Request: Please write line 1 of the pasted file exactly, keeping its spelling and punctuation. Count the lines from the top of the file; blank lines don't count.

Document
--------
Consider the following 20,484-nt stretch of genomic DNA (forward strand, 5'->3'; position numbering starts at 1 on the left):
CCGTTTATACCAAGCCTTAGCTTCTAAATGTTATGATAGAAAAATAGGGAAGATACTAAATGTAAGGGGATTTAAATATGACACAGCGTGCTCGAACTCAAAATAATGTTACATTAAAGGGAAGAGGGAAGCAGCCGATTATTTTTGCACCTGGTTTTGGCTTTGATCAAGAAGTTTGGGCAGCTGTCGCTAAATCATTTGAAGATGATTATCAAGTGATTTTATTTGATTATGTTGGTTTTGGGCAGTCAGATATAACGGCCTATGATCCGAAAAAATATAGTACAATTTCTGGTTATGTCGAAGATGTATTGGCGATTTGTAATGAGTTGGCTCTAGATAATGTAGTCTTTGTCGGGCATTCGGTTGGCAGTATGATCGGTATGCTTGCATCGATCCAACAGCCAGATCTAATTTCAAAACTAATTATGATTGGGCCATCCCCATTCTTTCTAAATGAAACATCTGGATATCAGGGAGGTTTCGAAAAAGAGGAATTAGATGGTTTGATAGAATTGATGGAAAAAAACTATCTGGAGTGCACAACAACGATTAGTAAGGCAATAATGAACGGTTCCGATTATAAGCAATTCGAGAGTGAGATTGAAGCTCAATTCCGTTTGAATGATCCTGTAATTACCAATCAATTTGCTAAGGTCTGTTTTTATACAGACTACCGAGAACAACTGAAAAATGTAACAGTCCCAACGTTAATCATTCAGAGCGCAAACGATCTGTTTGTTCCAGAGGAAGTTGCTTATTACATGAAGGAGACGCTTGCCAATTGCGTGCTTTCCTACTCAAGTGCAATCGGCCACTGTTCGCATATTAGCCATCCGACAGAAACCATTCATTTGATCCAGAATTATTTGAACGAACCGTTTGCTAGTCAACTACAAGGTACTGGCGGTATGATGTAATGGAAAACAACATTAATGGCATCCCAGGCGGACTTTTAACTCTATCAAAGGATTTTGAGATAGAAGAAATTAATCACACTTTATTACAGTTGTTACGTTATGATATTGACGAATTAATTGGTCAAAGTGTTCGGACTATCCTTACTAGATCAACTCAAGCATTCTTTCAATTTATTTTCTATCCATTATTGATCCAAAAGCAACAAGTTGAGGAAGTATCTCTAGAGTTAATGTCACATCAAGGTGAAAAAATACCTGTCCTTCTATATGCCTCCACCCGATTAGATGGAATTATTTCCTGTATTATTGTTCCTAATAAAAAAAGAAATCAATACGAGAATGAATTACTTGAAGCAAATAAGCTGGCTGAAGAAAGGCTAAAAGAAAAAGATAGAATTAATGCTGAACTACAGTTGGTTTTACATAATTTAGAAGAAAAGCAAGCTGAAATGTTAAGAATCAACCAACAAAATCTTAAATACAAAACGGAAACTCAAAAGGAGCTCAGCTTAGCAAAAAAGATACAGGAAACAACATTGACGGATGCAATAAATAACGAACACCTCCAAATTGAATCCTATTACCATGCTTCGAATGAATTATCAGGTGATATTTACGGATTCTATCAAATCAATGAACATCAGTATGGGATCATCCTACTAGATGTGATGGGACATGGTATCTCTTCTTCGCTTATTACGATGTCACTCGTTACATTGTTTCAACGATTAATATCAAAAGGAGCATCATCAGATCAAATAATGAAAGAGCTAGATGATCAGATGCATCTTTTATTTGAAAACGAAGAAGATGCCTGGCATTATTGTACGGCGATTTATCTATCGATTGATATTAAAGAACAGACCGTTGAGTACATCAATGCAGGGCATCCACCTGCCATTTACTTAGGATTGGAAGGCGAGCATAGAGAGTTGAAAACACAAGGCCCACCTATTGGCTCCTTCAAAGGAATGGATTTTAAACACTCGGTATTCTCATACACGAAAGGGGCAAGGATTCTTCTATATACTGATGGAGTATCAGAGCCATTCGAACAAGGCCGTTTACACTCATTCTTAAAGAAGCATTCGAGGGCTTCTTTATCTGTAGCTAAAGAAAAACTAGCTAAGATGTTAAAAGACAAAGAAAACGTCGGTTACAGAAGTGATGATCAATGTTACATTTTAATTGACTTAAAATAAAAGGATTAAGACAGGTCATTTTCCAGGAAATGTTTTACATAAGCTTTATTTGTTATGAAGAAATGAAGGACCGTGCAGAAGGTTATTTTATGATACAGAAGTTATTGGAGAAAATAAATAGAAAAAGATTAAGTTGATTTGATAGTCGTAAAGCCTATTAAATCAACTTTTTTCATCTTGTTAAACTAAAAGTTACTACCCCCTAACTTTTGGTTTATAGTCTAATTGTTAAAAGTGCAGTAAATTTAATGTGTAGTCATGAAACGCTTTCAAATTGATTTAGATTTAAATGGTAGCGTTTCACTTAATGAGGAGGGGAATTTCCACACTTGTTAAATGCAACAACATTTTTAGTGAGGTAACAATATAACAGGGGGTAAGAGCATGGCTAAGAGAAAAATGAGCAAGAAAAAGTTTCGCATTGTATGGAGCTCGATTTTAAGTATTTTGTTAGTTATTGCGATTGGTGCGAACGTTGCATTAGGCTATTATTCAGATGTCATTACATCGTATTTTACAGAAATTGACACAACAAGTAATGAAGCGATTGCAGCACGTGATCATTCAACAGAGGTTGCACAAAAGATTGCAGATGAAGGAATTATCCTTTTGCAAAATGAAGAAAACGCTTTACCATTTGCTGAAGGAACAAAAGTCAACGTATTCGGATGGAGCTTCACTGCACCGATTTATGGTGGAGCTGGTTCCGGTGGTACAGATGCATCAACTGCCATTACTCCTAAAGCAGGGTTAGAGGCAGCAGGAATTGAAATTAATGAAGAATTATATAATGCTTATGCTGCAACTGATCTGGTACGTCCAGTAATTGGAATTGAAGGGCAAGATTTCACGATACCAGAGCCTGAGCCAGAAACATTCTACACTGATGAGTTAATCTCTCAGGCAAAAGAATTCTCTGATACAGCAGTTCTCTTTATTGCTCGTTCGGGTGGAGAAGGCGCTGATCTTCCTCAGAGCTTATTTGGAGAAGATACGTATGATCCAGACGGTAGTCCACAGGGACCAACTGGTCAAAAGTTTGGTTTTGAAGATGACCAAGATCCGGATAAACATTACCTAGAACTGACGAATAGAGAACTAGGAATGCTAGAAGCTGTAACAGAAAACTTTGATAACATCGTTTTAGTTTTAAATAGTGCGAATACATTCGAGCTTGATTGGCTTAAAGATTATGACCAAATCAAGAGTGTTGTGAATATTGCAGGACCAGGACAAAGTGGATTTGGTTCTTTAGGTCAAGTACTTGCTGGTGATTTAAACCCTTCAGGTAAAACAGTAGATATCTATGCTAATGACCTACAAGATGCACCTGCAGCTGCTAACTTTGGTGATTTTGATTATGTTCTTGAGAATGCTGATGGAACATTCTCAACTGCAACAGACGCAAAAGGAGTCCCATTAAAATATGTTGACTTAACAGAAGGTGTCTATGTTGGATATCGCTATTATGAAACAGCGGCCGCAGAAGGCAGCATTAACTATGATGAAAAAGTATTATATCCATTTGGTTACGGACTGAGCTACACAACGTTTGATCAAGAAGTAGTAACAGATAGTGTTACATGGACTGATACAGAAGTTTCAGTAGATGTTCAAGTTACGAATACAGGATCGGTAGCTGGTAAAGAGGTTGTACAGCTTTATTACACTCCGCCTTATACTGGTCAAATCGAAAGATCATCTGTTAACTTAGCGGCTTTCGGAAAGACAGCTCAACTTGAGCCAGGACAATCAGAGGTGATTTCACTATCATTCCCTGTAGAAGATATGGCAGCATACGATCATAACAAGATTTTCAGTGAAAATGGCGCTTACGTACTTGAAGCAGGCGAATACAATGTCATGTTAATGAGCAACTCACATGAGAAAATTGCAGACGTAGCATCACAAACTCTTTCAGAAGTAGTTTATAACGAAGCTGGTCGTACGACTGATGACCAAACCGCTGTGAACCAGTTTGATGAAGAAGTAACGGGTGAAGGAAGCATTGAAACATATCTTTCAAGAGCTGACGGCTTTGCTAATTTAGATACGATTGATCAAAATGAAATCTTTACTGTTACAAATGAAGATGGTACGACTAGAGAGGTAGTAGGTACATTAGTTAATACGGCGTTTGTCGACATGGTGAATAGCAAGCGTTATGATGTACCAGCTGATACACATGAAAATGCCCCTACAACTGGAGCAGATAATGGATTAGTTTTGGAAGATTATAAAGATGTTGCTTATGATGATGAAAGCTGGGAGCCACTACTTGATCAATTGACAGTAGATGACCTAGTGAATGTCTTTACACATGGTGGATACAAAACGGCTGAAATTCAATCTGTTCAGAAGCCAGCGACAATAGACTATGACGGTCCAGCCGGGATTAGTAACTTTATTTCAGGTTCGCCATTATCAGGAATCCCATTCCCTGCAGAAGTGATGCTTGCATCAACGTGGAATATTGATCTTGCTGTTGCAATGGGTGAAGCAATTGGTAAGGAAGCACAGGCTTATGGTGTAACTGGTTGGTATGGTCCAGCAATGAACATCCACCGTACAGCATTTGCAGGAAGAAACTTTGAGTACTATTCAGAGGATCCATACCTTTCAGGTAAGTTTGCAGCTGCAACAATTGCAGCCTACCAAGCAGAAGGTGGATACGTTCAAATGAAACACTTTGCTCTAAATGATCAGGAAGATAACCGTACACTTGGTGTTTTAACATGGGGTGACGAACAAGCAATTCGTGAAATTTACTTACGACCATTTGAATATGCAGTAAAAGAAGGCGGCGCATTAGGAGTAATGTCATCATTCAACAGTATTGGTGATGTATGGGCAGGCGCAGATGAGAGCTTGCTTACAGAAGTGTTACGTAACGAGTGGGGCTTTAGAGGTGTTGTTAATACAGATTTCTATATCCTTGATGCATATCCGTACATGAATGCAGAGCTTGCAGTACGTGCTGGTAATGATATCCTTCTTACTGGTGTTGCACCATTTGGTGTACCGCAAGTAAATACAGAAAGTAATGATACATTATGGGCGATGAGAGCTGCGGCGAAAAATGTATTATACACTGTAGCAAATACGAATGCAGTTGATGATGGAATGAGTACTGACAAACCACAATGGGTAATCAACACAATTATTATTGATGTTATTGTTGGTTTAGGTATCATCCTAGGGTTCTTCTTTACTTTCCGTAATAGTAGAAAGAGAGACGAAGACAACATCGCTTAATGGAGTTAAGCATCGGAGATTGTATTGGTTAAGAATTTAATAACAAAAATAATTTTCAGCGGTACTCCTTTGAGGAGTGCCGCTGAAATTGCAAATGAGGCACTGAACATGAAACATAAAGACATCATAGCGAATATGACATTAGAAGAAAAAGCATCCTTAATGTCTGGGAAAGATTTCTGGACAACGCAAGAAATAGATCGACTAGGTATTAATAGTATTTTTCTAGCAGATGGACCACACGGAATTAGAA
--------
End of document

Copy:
Consider the following 20,484-nt stretch of genomic DNA (forward strand, 5'->3'; position numbering starts at 1 on the left):